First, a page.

Anyone who tells you the city is still at 5:45 AM isn’t paying much attention.
As I train for the upcoming New York City Marathon, I have been hitting the streets in penultimate minutes of darkness. There are trucks buzzing down the streets. There are people walking dogs. There are delivery men banging on store fronts and there are people in suits (both of the Brooks Brothers and jump varieties) on their way to work. Of course there are other runners. But most notably there are human beings waking-up to pack up their belongings and get on the move for the day.
Homelessness is a clearly defined problem in our city; however it seems most acute to me when a homeless person is waking-up from a night’s sleep on my running path.
Running is clearly a leisure activity. Yes, it keeps me healthy and helps me sleep better. But it is something that can only be done if one has access to leisure time. I very much enjoy spending my early mornings listening to my iPod (luxury item) while jogging along in my self-drying shirt and shorts (also luxuries). I have been getting excited to spend my early weekend mornings on runs, mapping these routes out using a number of different websites and free online services (also non-necessities).
The diametric opposite actions comprise the daily lives of people who I often pass on my morning runs.
These men (they are mostly men) pack their beds, if they have them, in shopping charts and get on the move in search of only necessities. In that they are without even shelter, it is clear that these folks will not be joining me on my morning runs through New York.
When I am running in the morning, between dodging delivery trucks and puppies, I have a lot of time to think. I get to wondering about what brought this guy to sleep under the 68th Street pedestrian overpass. Why not further away from the loud and dangerous FDR Drive? What happened in his life that took him from a home and placed him on a concrete slab in Manhattan? But I keep running, listening to my music and keeping pace for my hopefully 9 minute and 30 second miles.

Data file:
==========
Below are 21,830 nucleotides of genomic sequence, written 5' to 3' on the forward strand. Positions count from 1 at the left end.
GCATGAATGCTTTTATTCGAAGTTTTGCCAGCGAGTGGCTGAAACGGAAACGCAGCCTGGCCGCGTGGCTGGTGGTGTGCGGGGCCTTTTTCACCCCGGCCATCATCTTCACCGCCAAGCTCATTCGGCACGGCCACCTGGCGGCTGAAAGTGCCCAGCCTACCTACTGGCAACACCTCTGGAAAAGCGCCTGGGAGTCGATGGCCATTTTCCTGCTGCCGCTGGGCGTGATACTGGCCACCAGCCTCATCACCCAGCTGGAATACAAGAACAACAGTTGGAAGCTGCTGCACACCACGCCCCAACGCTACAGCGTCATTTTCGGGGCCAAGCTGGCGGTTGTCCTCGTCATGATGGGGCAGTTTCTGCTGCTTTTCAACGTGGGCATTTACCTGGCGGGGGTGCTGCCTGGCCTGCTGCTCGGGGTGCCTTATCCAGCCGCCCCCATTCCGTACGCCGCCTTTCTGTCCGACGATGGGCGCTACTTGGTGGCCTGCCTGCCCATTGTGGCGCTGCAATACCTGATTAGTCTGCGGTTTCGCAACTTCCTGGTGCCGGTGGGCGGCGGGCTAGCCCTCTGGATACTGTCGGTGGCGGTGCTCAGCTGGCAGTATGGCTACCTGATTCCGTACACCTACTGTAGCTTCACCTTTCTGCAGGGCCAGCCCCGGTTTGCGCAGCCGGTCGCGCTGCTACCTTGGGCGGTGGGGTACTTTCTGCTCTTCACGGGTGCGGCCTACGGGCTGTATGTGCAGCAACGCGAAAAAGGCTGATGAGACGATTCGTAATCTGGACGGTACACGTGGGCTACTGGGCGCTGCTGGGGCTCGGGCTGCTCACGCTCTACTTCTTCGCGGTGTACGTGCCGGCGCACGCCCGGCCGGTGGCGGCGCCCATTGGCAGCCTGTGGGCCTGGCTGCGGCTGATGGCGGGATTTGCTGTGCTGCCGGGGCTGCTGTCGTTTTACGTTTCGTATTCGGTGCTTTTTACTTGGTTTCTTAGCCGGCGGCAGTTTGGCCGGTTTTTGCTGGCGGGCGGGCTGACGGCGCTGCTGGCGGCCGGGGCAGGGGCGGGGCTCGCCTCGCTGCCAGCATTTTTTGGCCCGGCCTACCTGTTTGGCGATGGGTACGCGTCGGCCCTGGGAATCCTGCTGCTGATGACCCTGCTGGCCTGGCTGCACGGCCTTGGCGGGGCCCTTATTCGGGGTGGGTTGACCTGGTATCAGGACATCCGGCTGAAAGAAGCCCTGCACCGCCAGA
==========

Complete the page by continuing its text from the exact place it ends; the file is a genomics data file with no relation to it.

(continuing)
I suppose I feel a little guilty about the situation. However, this gives me a perspective on our city that a vast majority of those with beds to sleep in at night choose not to have. The morning comes a lot earlier for those without beds. Those of us who hit the street in the last vestiges of night make a choice to spend our time on an activity that brings us joy or a sense of accomplishment. But for those we share the pathways with at 5:45 AM, it is not a choice and there is no leisure.
There are countless pathways to homelessness. Many of them traverse the minefield of mental illness and substance abuse. Others navigate physical or sexual abuse. Still others have changed directions to deal with this recession. But the one thing I know for sure is that a strong community infrastructure, with caring families, teachers, social workers and friends, makes the path less direct. There is a safety net. There are hands to hold and places to go for help. By no means is it fool-proof, but it does help.
The Union Settlement Association runs programs that build community, develops leaders and fosters self-sufficiency for its neighbors in East Harlem. For more than 100 years, Union Settlement has taken strides to redirect many of the traditional paths to homelessness towards success, and in the process has built a stronger and more vibrant community for everyone it touches in East Harlem.
I suppose it is fitting that I am running the marathon to support this organization. They gave me the spot and I am running to raise awareness that it isn’t still at 5:45 AM. I am comforted that there are people out there who are listening to the noise and doing something about it.